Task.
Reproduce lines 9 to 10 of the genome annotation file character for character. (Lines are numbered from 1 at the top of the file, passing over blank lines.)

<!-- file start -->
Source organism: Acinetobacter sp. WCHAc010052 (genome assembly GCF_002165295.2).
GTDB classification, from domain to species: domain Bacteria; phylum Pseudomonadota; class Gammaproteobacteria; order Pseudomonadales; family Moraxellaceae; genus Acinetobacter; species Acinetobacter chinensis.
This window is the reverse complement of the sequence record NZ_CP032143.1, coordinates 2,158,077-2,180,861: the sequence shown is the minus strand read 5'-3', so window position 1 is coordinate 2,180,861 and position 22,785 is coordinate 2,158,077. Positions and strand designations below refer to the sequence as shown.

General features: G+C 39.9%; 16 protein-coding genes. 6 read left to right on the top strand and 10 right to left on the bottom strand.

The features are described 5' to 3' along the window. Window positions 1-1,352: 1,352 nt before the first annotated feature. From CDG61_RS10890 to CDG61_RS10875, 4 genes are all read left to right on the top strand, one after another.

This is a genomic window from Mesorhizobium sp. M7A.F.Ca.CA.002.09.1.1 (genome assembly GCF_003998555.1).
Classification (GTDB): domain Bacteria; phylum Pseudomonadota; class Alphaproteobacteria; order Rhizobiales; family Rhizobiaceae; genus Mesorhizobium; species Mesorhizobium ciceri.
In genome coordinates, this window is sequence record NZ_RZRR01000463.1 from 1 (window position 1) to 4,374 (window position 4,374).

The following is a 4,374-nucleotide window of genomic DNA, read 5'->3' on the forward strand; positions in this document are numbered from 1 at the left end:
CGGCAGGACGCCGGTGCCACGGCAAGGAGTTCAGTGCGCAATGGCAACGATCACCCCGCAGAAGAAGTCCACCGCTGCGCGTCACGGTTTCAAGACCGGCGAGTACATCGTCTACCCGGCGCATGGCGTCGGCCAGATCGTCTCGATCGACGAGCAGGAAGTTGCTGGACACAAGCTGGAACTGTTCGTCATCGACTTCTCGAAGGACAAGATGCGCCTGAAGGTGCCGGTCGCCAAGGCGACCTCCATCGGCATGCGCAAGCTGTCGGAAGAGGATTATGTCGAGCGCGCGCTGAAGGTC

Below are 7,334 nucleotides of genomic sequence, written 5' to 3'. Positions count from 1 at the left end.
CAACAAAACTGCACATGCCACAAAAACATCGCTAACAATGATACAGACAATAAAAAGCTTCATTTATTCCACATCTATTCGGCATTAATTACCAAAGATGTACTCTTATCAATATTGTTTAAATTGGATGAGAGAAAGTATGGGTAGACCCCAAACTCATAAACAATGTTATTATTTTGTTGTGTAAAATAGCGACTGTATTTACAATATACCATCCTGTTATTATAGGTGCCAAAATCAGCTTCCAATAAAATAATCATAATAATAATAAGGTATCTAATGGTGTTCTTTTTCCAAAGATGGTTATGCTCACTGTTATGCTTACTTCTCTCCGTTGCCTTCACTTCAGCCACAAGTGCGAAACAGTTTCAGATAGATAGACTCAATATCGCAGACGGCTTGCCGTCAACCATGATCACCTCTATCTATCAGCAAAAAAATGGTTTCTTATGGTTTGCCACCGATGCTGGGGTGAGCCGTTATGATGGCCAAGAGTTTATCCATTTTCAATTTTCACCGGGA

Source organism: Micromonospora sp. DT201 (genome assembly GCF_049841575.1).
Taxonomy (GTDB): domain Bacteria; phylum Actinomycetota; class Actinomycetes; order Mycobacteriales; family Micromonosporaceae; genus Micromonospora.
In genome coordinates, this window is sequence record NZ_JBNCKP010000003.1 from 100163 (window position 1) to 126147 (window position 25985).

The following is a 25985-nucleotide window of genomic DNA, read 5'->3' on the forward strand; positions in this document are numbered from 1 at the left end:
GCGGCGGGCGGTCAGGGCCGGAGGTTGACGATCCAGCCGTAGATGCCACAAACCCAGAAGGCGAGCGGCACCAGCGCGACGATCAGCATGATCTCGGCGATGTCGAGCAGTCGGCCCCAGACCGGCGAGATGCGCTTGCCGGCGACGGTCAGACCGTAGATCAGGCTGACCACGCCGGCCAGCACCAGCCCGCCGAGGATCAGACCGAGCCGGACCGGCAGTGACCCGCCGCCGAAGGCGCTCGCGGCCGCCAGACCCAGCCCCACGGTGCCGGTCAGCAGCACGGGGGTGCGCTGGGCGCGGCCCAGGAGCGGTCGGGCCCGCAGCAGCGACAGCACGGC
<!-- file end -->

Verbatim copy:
The following is a 4,374-nucleotide window of genomic DNA, read 5'->3' on the forward strand; positions in this document are numbered from 1 at the left end:
CGGCAGGACGCCGGTGCCACGGCAAGGAGTTCAGTGCGCAATGGCAACGATCACCCCGCAGAAGAAGTCCACCGCTGCGCGTCACGGTTTCAAGACCGGCGAGTACATCGTCTACCCGGCGCATGGCGTCGGCCAGATCGTCTCGATCGACGAGCAGGAAGTTGCTGGACACAAGCTGGAACTGTTCGTCATCGACTTCTCGAAGGACAAGATGCGCCTGAAGGTGCCGGTCGCCAAGGCGACCTCCATCGGCATGCGCAAGCTGTCGGAAGAGGATTATGTCGAGCGCGCGCTGAAGGTC